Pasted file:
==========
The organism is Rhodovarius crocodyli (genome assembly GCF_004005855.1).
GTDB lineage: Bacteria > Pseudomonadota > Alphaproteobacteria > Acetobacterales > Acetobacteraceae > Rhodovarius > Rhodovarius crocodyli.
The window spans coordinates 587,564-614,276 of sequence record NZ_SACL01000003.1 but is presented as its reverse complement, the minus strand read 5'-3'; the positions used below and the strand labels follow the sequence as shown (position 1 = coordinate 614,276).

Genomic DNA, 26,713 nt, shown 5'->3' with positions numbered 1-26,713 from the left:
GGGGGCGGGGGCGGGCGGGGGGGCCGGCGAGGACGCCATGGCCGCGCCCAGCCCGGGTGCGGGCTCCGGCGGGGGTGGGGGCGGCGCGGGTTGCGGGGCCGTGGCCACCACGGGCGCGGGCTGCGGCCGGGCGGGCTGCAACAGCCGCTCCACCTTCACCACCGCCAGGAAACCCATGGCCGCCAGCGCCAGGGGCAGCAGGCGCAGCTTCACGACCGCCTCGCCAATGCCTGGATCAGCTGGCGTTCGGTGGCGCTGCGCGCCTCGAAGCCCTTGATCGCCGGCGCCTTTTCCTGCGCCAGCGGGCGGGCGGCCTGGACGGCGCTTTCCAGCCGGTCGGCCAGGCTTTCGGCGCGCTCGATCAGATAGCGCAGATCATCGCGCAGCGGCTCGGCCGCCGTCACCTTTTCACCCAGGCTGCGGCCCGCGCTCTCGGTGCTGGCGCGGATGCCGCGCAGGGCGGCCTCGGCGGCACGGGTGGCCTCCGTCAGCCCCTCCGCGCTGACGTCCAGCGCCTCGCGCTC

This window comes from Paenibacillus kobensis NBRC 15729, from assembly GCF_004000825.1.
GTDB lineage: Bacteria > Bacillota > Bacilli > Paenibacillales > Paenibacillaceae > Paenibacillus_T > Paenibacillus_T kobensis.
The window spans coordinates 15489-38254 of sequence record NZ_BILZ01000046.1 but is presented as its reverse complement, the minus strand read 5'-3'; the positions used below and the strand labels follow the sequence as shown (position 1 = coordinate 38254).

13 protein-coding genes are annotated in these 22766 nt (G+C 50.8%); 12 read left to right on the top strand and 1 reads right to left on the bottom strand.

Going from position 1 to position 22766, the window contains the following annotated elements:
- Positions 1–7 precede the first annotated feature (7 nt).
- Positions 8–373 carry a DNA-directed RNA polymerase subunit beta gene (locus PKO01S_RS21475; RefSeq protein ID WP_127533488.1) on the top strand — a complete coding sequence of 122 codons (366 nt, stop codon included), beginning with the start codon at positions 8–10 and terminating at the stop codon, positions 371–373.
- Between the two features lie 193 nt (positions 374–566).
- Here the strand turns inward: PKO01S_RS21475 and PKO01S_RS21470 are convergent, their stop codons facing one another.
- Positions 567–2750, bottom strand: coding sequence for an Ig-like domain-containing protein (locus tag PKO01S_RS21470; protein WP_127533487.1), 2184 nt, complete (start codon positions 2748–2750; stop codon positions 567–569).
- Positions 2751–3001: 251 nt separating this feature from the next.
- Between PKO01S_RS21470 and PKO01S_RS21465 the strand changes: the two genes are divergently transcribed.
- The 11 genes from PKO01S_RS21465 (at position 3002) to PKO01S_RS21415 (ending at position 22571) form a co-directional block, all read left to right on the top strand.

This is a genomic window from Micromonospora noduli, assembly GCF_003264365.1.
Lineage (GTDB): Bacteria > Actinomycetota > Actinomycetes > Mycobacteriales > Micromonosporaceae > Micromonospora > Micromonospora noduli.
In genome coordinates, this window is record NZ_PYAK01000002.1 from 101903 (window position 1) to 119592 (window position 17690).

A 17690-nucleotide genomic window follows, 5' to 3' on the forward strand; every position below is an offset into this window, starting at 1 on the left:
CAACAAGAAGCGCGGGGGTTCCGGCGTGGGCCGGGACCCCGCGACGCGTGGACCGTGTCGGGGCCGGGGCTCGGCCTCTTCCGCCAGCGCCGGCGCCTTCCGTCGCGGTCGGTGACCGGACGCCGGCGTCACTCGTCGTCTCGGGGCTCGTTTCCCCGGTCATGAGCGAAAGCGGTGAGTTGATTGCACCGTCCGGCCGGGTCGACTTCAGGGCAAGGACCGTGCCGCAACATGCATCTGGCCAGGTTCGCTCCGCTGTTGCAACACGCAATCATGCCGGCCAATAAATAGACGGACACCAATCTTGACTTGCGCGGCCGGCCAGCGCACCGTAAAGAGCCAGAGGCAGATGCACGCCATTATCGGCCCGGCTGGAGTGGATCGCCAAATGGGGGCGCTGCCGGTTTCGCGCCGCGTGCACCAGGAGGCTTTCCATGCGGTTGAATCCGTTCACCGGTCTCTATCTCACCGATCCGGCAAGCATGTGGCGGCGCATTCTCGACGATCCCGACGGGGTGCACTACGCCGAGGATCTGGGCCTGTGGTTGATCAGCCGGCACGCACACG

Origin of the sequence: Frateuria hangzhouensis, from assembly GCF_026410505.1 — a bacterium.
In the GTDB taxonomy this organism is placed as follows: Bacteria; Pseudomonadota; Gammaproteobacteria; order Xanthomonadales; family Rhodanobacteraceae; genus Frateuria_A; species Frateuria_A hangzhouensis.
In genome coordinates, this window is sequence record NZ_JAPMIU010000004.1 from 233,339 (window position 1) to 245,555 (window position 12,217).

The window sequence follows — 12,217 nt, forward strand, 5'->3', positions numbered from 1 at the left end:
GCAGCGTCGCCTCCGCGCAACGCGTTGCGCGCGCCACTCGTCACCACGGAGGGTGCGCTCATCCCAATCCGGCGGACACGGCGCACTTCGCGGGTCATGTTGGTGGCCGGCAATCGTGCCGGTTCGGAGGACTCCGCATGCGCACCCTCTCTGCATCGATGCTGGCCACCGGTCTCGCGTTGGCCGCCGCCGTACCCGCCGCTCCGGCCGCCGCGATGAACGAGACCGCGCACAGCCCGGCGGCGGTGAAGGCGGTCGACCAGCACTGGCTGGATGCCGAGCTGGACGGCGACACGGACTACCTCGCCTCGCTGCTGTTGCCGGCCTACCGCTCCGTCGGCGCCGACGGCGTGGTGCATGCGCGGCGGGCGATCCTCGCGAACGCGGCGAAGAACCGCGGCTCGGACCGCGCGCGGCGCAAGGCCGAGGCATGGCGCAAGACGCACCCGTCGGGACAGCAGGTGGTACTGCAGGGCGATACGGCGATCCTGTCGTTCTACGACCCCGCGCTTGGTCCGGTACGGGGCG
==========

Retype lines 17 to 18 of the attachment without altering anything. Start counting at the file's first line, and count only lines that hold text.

- Between PKO01S_RS21470 and PKO01S_RS21465 the strand changes: the two genes are divergently transcribed.
- The 11 genes from PKO01S_RS21465 (at position 3002) to PKO01S_RS21415 (ending at position 22571) form a co-directional block, all read left to right on the top strand.